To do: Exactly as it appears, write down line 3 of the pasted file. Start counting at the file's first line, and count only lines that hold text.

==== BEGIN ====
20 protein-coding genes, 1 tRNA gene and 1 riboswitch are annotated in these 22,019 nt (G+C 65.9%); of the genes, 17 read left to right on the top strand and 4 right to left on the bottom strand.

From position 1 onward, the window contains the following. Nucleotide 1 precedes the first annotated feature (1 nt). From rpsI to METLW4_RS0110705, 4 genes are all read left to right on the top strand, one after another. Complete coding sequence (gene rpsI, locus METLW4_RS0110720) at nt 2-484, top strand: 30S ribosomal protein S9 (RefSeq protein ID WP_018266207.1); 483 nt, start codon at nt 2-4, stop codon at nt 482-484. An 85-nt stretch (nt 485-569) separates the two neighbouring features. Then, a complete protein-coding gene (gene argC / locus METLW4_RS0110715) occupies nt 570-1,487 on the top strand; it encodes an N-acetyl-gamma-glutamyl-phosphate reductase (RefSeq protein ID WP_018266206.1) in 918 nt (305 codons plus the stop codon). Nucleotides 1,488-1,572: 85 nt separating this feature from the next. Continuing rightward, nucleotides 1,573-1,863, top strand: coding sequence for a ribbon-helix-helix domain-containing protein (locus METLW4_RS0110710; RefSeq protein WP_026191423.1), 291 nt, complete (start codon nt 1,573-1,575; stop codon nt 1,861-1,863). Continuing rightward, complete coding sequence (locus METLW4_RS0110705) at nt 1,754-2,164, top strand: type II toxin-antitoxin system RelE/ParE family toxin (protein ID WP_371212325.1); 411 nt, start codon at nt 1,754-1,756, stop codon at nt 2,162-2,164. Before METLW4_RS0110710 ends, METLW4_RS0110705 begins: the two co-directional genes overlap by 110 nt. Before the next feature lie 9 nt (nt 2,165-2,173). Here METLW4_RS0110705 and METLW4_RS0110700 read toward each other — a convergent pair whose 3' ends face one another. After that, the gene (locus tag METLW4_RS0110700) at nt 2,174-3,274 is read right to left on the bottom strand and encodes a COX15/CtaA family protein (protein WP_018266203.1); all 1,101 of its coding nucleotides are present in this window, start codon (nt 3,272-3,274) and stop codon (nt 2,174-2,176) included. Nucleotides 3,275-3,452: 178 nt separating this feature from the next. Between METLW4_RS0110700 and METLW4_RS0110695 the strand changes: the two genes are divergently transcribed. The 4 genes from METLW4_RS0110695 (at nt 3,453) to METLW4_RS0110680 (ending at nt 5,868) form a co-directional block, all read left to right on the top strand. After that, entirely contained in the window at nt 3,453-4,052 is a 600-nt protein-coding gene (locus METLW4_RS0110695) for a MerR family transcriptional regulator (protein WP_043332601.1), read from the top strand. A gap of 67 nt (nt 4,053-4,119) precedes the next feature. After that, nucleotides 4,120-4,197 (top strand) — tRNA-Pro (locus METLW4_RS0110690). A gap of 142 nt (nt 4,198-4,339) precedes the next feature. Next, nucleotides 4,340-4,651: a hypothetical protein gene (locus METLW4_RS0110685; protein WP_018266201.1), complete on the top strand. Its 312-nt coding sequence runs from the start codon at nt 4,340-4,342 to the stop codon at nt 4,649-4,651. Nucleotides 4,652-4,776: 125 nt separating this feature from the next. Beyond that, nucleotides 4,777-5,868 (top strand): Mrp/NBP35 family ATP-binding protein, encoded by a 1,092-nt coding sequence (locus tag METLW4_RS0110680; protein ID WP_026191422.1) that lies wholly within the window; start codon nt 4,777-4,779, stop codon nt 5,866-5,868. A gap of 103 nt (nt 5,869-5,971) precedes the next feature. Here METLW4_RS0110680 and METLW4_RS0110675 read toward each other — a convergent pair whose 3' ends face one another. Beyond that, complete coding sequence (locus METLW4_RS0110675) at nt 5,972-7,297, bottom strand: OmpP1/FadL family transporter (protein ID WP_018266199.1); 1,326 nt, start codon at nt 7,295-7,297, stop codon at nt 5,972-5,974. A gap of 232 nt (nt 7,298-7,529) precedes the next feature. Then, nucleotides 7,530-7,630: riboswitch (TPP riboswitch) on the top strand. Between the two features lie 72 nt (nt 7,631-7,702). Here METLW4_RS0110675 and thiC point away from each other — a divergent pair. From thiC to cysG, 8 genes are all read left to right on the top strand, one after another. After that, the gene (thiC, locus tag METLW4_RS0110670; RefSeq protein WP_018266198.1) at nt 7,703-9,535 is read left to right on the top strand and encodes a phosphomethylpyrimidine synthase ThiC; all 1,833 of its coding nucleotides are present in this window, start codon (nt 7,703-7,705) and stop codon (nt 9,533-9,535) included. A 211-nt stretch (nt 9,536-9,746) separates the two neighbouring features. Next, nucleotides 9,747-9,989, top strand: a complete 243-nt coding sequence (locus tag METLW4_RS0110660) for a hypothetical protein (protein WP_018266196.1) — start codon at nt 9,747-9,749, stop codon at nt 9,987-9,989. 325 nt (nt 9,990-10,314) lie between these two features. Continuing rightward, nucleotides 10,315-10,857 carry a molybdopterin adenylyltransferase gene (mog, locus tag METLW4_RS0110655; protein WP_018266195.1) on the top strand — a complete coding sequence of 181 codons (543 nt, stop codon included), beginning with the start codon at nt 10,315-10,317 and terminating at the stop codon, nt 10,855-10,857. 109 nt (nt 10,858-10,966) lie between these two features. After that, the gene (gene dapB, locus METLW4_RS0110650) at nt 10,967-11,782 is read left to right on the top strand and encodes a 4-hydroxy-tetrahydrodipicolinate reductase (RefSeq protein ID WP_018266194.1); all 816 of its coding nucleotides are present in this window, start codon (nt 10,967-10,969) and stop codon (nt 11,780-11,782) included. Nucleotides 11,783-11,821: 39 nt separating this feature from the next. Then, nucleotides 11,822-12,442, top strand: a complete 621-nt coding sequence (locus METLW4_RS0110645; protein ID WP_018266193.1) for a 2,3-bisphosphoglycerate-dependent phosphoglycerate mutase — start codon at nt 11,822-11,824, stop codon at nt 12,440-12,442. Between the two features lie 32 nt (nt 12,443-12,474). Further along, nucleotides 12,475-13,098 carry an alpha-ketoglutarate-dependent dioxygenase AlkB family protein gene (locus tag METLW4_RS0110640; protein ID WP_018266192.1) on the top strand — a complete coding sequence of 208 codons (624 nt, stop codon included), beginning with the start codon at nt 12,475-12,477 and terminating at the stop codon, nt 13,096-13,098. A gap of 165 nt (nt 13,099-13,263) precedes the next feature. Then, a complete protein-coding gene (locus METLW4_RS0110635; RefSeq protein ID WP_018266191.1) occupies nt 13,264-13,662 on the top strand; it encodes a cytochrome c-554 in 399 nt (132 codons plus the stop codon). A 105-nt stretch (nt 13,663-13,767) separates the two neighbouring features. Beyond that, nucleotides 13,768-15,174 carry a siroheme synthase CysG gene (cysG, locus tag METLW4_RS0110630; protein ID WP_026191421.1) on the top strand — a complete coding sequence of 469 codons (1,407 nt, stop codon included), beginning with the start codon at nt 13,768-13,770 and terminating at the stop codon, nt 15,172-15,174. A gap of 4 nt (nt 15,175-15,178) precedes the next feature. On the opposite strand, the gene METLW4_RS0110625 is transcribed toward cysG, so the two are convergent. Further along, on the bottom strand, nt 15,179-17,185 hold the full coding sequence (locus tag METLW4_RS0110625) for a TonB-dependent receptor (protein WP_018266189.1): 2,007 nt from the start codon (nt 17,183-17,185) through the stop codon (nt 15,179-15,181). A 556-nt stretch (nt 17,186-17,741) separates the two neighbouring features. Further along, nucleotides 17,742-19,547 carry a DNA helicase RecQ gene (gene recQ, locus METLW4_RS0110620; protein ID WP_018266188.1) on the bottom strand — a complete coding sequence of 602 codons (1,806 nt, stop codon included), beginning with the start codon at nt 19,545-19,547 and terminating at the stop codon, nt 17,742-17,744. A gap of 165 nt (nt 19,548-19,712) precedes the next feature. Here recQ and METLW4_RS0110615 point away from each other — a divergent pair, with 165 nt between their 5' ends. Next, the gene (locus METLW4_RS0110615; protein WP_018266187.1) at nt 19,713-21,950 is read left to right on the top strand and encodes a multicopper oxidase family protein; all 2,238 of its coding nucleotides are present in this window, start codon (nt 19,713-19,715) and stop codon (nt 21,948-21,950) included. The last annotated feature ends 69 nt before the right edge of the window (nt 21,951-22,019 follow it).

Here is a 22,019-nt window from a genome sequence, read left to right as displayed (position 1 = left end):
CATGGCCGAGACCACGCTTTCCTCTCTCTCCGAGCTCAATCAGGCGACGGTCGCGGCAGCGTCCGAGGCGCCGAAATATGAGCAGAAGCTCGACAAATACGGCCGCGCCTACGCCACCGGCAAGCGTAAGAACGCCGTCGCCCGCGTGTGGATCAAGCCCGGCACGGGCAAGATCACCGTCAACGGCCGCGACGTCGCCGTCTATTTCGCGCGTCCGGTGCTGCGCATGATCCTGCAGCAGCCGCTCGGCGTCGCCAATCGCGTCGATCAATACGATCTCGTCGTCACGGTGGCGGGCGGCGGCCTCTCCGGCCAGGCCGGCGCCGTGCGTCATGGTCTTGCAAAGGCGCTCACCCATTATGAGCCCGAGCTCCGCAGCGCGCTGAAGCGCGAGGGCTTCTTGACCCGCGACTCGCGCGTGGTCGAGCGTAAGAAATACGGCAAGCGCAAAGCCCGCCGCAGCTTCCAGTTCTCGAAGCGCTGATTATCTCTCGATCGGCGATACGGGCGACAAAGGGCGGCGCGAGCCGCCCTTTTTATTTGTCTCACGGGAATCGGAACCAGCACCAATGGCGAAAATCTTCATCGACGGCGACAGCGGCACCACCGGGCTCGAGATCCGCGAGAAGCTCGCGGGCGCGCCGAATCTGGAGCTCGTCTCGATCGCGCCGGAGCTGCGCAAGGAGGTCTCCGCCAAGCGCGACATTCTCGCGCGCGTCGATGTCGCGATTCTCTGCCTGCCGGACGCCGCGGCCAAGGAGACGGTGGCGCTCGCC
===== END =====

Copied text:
Here is a 22,019-nt window from a genome sequence, read left to right as displayed (position 1 = left end):